Shipping containers are at the forefront of a new era of usefulness. Traditionally used to carry goods via cargo ship, train or truck, these steel boxes are capable of withstanding huge amounts of pressure and weight. This makes them structurally stable, fireproof, mold-proof and weather-proof. Unfortunately each has a lifespan of only 20 years for its original purpose. That means when their work is done hauling stuff, they get retired and sent to junk yards or landfills even though they are still structurally solid. Now architects and designers recognize their usefulness as building blocks for homes, offices, apartments, schools and more. This home in Quebec was built by a couple intent on reducing the amount of wood that goes into building homes and also saving money.
Looking at it from the exterior one would never know that seven 8 x 20 ft shipping containers were used to construct this house. That’s because the exterior is clad in normal siding and 5 to 5 1/2 inches of spray foam insulation. I found a Vinyl Siding Installation Contractor that did an amazing work at home, Check This Out and schedule an appointment. Inside though, you can see the interior of each shipping container and the corrugated steel frame. Even the serial numbers for each container and some dents are visible. Not all shipping container homes are like that though, many are clad on both the interior and exterior with conventional materials to hide the steel frame. But this Quebec couple, architect Bernard Morin and wife Joyce Labelle, wanted to show off the containers for what they are — modern and strong.
The 4 bedroom home is 3,000 square feet and built for a family with 6 children. A traditional house with of this size with wood framing would have cost the family at least $400,000, but instead cost the family only $175,000. That’s $58 per square foot – practically unheard of for an American home. Which is one of the reasons why shipping container homes are becoming so popular – they’re cheap to build. They also have a number of other benefits like structural stability, low-maintenance, rot- and mold- proof, and they are very easy to put together and construct a home in a short amount of time. This home took only 10 months to build out.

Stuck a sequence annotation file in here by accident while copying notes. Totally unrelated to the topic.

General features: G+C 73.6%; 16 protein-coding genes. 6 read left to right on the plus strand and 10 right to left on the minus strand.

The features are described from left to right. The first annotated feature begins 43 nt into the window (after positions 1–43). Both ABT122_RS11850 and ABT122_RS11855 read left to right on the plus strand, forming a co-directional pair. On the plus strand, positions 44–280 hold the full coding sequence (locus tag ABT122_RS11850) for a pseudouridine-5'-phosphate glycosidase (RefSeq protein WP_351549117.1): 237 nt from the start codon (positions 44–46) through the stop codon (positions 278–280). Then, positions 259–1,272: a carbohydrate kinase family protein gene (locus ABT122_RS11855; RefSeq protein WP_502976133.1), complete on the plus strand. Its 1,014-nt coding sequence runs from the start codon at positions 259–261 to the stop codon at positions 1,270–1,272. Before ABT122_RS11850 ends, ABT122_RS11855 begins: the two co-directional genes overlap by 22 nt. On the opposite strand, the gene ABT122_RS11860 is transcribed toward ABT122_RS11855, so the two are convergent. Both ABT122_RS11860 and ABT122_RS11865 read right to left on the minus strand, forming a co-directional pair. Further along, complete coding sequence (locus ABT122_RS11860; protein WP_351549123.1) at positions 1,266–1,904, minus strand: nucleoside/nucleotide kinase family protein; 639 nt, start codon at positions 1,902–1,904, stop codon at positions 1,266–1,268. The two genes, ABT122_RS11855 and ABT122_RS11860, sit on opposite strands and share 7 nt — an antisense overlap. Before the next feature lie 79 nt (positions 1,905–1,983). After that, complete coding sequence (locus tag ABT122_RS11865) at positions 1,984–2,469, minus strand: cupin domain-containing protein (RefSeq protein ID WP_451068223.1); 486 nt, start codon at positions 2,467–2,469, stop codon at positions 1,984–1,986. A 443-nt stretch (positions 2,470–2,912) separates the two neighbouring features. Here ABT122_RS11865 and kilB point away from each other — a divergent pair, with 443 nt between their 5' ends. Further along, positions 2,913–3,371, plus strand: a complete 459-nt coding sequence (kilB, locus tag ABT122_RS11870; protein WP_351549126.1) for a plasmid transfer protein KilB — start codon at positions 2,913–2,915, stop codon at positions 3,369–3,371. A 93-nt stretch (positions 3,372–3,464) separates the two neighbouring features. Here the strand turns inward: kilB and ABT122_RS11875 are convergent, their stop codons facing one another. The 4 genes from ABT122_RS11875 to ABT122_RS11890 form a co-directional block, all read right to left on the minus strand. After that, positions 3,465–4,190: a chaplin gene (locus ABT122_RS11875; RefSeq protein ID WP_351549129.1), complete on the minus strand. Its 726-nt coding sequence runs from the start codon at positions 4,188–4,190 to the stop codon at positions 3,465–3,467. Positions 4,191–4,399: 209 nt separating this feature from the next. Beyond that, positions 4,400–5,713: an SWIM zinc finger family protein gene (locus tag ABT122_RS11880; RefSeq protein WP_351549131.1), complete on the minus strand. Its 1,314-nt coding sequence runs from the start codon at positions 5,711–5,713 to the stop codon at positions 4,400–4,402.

Maple trees on the lot were felled to make room for the home, but were then reused for siting, support beams and stairs. The floors are cement with radiant heating and cooling to keep the home at a very comfortable temperature. Other features include door-less glass showers with river stone tiling, the original shipping container floors were reused on the ceiling and metal grating is used as outdoor decking. All of which helps create a modern, urban looking home, but built within a forest.
This Quebec couple have even started a company called Maison IDEKIT to start construction on more shipping container homes. They have two more residential projects on the boards to start this summer and they have 4 different house plans ready to build out. Like prefab homes, shipping container homes are very quick to build. Site work and gray work is completed first, then the containers are dropped into place in less than a day, and then after wards the interior is built out. The long process of framing a house is left out, which reduces the construction time and cost considerably.
+ Building cheaper, green homes by CTV.
+ Maison IDEKIT
via Jetson Green